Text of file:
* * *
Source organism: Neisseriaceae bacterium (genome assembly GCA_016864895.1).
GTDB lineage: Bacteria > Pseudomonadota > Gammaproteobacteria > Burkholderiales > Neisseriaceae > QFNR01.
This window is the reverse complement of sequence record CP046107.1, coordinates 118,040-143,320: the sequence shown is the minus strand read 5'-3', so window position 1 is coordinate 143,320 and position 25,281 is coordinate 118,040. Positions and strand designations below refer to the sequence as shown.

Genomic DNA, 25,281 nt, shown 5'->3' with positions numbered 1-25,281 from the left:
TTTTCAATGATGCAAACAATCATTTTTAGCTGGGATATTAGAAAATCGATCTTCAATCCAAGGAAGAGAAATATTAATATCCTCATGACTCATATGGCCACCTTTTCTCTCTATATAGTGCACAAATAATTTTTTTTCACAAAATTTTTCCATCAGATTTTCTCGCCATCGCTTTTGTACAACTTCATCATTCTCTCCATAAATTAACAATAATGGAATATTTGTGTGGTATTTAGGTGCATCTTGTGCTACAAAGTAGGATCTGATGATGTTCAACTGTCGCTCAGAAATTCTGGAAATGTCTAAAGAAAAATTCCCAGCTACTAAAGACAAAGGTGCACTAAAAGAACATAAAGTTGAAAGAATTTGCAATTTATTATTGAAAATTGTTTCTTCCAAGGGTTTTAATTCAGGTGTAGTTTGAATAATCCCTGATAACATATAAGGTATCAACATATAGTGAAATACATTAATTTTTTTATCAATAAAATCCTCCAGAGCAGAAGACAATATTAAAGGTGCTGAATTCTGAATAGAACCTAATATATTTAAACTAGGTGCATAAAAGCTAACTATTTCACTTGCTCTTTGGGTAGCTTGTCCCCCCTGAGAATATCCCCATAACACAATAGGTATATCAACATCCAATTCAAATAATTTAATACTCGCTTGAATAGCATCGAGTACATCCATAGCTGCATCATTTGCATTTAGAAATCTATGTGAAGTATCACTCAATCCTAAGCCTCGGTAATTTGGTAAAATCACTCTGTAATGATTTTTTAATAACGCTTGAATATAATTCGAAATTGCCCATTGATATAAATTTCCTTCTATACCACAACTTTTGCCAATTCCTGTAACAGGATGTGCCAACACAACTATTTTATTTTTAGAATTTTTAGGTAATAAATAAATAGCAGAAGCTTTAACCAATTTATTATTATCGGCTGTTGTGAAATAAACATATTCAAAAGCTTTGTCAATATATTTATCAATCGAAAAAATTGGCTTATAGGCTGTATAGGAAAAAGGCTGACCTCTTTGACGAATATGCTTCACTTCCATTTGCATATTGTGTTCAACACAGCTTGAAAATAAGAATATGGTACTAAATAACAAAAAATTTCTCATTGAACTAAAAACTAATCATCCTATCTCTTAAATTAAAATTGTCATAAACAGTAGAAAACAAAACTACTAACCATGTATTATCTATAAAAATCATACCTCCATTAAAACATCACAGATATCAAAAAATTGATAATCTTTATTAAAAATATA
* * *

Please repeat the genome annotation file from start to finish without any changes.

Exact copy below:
Source organism: Neisseriaceae bacterium (genome assembly GCA_016864895.1).
GTDB lineage: Bacteria > Pseudomonadota > Gammaproteobacteria > Burkholderiales > Neisseriaceae > QFNR01.
This window is the reverse complement of sequence record CP046107.1, coordinates 118,040-143,320: the sequence shown is the minus strand read 5'-3', so window position 1 is coordinate 143,320 and position 25,281 is coordinate 118,040. Positions and strand designations below refer to the sequence as shown.

Genomic DNA, 25,281 nt, shown 5'->3' with positions numbered 1-25,281 from the left:
TTTTCAATGATGCAAACAATCATTTTTAGCTGGGATATTAGAAAATCGATCTTCAATCCAAGGAAGAGAAATATTAATATCCTCATGACTCATATGGCCACCTTTTCTCTCTATATAGTGCACAAATAATTTTTTTTCACAAAATTTTTCCATCAGATTTTCTCGCCATCGCTTTTGTACAACTTCATCATTCTCTCCATAAATTAACAATAATGGAATATTTGTGTGGTATTTAGGTGCATCTTGTGCTACAAAGTAGGATCTGATGATGTTCAACTGTCGCTCAGAAATTCTGGAAATGTCTAAAGAAAAATTCCCAGCTACTAAAGACAAAGGTGCACTAAAAGAACATAAAGTTGAAAGAATTTGCAATTTATTATTGAAAATTGTTTCTTCCAAGGGTTTTAATTCAGGTGTAGTTTGAATAATCCCTGATAACATATAAGGTATCAACATATAGTGAAATACATTAATTTTTTTATCAATAAAATCCTCCAGAGCAGAAGACAATATTAAAGGTGCTGAATTCTGAATAGAACCTAATATATTTAAACTAGGTGCATAAAAGCTAACTATTTCACTTGCTCTTTGGGTAGCTTGTCCCCCCTGAGAATATCCCCATAACACAATAGGTATATCAACATCCAATTCAAATAATTTAATACTCGCTTGAATAGCATCGAGTACATCCATAGCTGCATCATTTGCATTTAGAAATCTATGTGAAGTATCACTCAATCCTAAGCCTCGGTAATTTGGTAAAATCACTCTGTAATGATTTTTTAATAACGCTTGAATATAATTCGAAATTGCCCATTGATATAAATTTCCTTCTATACCACAACTTTTGCCAATTCCTGTAACAGGATGTGCCAACACAACTATTTTATTTTTAGAATTTTTAGGTAATAAATAAATAGCAGAAGCTTTAACCAATTTATTATTATCGGCTGTTGTGAAATAAACATATTCAAAAGCTTTGTCAATATATTTATCAATCGAAAAAATTGGCTTATAGGCTGTATAGGAAAAAGGCTGACCTCTTTGACGAATATGCTTCACTTCCATTTGCATATTGTGTTCAACACAGCTTGAAAATAAGAATATGGTACTAAATAACAAAAAATTTCTCATTGAACTAAAAACTAATCATCCTATCTCTTAAATTAAAATTGTCATAAACAGTAGAAAACAAAACTACTAACCATGTATTATCTATAAAAATCATACCTCCATTAAAACATCACAGATATCAAAAAATTGATAATCTTTATTAAAAATATA